Have you heard of recessed fan lights? They're pretty cool! We've added one to our tiled master bathroom shower to help reduce mold and mildew problems.
DUAL TILE LOOKS
The grout you pick can be almost as important as the tile you select. Look below at how different this marble tile looks with a dark grey grout verses a bright white grout.
Angie shows the different looks applied in the video below.
MORE BATHROOM DETAILS
The edges of the tile require special finishing. That finished edge can be achieved with metals, accent tiles, or bullnose. Bullnose is using the same tile but having one of the edges rounded and finished. You can see that detail in the photos below.
In addition to the edges, the transition between the white ceramic tile and the marble hexagon tile was addressed with this interesting molding. This change in dimension adds interest like a chair rail would in a decorative wood treatment on your wall.
A recessed shelf will store the shampoo, soap, etc without taking any additional room in the shower. Using the space between the studs is an efficient use of space. Just remember, these need to be on inside walls.
The masons are doing their thing and it is beautiful! We wanted a style that felt a bit aged and old. The stones are mostly warm gold tones with some grey mixed in. The way this stone frames the circle window is magical.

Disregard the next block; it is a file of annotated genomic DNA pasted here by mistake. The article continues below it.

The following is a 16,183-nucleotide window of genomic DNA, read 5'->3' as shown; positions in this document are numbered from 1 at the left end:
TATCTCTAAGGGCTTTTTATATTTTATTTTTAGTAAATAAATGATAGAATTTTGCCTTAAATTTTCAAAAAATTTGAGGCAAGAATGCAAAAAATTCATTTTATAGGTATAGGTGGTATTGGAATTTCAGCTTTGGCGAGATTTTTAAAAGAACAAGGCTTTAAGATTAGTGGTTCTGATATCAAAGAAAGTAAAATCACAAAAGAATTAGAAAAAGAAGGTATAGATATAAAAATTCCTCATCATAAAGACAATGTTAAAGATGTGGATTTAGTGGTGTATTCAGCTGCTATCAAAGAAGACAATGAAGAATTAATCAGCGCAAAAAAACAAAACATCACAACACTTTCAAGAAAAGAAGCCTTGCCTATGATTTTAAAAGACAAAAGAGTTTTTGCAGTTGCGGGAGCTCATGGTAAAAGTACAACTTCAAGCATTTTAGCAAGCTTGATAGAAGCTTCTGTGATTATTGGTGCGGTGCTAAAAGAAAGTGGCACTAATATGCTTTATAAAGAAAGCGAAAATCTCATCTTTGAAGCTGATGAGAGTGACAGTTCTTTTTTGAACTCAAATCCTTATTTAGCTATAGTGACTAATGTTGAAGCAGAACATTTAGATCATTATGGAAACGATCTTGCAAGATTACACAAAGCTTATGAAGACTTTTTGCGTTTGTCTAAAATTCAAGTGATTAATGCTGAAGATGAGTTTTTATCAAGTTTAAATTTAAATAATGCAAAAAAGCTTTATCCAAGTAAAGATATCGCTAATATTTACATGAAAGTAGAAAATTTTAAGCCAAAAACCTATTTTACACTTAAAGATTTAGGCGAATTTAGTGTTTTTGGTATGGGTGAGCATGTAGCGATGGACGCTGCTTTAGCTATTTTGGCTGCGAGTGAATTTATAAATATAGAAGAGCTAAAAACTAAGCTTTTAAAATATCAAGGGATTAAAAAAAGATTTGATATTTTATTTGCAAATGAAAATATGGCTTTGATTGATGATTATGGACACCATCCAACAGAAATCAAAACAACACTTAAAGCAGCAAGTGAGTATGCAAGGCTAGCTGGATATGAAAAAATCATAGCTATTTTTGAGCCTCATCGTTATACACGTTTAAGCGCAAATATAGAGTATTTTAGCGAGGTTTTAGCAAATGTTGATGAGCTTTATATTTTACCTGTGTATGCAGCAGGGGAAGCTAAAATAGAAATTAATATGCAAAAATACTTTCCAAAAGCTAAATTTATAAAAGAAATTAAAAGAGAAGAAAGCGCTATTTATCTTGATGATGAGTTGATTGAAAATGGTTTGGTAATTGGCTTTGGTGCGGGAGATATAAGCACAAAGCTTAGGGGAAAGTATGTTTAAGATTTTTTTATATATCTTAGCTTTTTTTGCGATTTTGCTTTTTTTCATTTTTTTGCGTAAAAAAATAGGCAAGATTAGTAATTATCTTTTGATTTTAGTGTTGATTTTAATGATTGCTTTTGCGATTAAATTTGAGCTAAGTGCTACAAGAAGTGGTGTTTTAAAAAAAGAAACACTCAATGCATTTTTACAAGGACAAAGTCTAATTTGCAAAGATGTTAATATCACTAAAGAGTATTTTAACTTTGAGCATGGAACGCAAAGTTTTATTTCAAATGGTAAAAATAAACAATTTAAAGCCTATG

See those white beams? They will be cedar next time you see them. A bit of a miscommunication but the builder is on it. Our intention is to have the columns match the garage doors. It will be a bit more maintenance for us, but it will be worth it to get the warmth of the stained wood in the mix.
The painter is working hard to get the nail holes filled and a crisp white edge on the crown molding. His attention to detail is like no other. We appreciate it so much!
We're getting down to adding the final details to the exterior. One of the many decisions we need to make yet involves the flower boxes planned for under the windows. Should the color be black or brown?
My designer instincts are leaning me towards repeating the brown from the garage doors in order to create balance. We are considering black as well because of the continuity it would have with the shutters. The brown can be brought in with a fence or landscape. We had some images made of the options to confirm.
And the winner is...
After looking things over, we decided to stick with the brown. We really like how the brown adds warmth to the white and black. It also adds a touch of rustic which we like very much. we can't wait to see that pink wall by the front door turn to stone in the next week or two.
Are you following us on Instagram?
If you're on Instagram, make sure you follow along on our journey! We're making some serious progress on the house and posting lots of new photos!